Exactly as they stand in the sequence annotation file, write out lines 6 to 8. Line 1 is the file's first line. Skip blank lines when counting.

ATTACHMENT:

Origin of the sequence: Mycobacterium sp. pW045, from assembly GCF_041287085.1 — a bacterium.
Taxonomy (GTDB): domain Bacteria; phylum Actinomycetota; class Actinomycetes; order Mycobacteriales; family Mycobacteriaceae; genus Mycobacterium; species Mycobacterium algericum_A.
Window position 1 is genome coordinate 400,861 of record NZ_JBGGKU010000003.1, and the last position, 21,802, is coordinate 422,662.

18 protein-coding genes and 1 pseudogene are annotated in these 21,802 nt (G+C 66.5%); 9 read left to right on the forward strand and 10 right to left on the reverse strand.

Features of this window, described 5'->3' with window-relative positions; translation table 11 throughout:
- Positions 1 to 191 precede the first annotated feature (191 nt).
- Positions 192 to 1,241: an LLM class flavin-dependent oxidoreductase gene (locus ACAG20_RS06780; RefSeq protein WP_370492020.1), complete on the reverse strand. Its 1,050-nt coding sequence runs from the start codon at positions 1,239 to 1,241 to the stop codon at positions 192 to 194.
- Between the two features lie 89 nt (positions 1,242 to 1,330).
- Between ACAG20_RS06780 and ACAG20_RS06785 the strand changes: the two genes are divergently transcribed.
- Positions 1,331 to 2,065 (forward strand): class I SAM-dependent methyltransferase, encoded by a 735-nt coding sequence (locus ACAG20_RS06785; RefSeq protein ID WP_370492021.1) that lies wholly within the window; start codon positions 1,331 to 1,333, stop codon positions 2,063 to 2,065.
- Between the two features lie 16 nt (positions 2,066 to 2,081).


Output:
- Positions 1 to 191 precede the first annotated feature (191 nt).
- Positions 192 to 1,241: an LLM class flavin-dependent oxidoreductase gene (locus ACAG20_RS06780; RefSeq protein WP_370492020.1), complete on the reverse strand. Its 1,050-nt coding sequence runs from the start codon at positions 1,239 to 1,241 to the stop codon at positions 192 to 194.
- Between the two features lie 89 nt (positions 1,242 to 1,330).